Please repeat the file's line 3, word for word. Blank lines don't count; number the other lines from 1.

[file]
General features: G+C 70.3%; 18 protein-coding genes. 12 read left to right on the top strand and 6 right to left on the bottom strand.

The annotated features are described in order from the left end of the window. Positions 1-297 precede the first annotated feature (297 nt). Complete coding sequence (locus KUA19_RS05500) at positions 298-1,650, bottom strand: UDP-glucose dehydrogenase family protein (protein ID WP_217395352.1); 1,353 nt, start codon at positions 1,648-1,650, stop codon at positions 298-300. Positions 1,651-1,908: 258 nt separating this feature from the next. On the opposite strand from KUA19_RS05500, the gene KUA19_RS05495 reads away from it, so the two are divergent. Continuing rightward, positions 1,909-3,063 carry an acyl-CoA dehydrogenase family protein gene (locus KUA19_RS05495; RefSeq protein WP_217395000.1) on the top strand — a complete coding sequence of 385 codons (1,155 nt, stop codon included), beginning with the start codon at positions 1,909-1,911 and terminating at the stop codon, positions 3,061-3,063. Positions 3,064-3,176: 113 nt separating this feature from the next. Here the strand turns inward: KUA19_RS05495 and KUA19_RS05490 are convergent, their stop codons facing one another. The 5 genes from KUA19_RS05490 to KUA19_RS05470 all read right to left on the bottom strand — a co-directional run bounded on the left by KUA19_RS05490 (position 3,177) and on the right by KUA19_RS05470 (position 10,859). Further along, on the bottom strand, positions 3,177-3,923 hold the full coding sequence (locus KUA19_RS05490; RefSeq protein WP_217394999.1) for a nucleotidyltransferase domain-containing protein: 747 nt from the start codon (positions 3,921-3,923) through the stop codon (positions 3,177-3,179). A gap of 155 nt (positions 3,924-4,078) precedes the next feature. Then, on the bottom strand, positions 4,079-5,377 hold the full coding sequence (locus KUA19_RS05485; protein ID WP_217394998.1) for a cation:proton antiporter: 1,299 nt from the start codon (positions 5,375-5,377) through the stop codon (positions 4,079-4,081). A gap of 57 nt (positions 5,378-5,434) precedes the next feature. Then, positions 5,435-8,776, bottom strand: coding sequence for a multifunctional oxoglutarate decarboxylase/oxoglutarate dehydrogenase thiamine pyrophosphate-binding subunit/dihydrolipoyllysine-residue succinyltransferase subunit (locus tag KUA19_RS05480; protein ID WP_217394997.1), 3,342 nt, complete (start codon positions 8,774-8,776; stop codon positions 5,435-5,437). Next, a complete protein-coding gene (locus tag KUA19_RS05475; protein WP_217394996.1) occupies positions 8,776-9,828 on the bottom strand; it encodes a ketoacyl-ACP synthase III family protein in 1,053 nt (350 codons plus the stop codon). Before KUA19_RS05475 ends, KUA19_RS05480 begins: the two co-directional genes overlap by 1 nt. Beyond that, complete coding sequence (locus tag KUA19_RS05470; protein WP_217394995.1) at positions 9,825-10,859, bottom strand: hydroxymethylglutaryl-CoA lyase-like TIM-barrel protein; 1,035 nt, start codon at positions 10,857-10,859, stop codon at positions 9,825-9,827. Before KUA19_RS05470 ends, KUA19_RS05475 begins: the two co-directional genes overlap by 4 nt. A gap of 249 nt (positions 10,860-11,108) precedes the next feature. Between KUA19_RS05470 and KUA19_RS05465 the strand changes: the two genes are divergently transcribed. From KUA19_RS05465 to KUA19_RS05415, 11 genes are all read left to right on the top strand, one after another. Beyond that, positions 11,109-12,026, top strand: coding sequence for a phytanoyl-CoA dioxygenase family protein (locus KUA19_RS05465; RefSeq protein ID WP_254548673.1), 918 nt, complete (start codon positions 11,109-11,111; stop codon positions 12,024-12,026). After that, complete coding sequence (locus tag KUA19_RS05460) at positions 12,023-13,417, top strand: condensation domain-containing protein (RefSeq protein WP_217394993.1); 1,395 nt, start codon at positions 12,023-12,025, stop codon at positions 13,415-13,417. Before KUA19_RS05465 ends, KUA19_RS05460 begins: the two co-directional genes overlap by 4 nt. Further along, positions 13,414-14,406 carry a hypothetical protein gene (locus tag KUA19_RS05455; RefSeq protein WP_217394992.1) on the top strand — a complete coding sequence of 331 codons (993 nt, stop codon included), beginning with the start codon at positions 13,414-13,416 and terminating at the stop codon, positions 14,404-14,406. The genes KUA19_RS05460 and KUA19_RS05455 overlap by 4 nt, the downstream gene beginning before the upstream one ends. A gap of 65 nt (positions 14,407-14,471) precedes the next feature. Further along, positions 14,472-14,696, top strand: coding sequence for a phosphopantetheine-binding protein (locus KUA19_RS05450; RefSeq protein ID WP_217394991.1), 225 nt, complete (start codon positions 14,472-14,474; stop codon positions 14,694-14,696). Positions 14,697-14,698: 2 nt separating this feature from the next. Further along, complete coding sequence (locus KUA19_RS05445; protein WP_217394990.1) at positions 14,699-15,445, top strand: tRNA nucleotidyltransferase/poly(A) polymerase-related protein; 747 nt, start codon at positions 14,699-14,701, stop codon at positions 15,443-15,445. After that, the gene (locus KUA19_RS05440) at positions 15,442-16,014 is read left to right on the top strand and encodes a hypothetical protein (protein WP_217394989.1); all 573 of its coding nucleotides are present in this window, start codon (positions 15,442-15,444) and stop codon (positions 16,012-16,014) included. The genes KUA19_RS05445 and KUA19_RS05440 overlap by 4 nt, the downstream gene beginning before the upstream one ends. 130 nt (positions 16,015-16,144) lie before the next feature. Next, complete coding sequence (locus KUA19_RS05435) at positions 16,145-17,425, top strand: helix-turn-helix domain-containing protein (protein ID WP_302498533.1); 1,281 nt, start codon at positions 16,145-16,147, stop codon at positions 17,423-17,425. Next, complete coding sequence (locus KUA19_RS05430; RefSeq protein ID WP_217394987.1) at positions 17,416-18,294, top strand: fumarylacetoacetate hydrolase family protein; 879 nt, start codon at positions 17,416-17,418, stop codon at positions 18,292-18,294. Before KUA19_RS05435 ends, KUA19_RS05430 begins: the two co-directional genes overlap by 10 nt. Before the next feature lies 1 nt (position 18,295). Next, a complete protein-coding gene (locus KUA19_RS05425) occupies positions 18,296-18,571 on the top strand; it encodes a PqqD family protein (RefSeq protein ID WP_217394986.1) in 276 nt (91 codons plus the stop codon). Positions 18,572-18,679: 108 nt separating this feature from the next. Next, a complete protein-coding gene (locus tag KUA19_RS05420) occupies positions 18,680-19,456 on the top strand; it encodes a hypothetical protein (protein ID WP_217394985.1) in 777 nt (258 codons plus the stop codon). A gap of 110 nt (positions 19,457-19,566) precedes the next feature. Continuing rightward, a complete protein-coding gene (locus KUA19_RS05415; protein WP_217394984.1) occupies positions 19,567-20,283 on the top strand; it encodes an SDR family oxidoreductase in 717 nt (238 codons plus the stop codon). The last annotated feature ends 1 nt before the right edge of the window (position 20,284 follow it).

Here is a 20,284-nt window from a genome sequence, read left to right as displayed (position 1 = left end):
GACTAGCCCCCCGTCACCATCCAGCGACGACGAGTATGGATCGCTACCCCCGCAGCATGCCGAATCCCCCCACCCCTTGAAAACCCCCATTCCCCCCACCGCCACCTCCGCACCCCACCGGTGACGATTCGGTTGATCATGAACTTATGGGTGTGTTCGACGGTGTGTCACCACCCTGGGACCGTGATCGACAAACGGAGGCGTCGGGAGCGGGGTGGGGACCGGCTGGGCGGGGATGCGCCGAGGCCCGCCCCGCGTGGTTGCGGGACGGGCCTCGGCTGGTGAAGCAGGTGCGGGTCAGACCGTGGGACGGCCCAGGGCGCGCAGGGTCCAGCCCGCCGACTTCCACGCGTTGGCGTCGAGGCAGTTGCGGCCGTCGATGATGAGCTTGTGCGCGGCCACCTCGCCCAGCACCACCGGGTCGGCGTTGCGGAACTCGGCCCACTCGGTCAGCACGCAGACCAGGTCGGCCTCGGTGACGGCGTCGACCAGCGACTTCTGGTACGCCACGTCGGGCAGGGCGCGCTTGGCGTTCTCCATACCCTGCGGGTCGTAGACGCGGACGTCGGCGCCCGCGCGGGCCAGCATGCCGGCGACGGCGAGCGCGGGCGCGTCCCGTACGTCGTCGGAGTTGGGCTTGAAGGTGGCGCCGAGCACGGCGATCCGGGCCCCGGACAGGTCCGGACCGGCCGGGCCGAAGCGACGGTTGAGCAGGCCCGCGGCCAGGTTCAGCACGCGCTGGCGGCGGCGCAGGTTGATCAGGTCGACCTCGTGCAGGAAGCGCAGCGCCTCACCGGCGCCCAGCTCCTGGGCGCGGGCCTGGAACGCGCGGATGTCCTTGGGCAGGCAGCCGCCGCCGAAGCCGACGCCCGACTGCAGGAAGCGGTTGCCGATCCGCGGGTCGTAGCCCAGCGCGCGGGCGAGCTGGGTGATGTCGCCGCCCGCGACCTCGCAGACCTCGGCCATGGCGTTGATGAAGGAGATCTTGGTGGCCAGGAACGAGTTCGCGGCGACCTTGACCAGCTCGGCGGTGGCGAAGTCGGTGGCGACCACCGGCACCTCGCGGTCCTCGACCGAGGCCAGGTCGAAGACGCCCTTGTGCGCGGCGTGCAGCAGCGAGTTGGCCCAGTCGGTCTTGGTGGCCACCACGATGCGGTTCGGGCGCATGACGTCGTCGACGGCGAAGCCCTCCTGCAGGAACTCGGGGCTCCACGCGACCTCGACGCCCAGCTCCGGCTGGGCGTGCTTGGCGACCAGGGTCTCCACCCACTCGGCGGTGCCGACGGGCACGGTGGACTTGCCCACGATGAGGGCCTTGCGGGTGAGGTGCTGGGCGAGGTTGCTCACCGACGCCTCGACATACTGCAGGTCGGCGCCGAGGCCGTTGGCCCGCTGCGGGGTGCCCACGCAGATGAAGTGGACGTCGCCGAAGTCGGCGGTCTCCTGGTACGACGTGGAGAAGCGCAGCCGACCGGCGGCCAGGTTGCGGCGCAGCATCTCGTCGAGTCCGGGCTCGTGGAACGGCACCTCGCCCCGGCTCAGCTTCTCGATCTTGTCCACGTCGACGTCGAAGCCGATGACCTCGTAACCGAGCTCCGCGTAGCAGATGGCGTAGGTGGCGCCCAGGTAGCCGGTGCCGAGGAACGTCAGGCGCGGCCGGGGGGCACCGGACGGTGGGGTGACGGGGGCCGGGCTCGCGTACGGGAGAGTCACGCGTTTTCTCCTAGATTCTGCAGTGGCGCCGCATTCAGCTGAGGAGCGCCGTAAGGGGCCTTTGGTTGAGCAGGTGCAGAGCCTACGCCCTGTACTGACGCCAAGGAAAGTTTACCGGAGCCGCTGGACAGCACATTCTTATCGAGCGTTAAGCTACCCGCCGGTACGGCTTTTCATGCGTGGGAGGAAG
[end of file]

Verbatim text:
Here is a 20,284-nt window from a genome sequence, read left to right as displayed (position 1 = left end):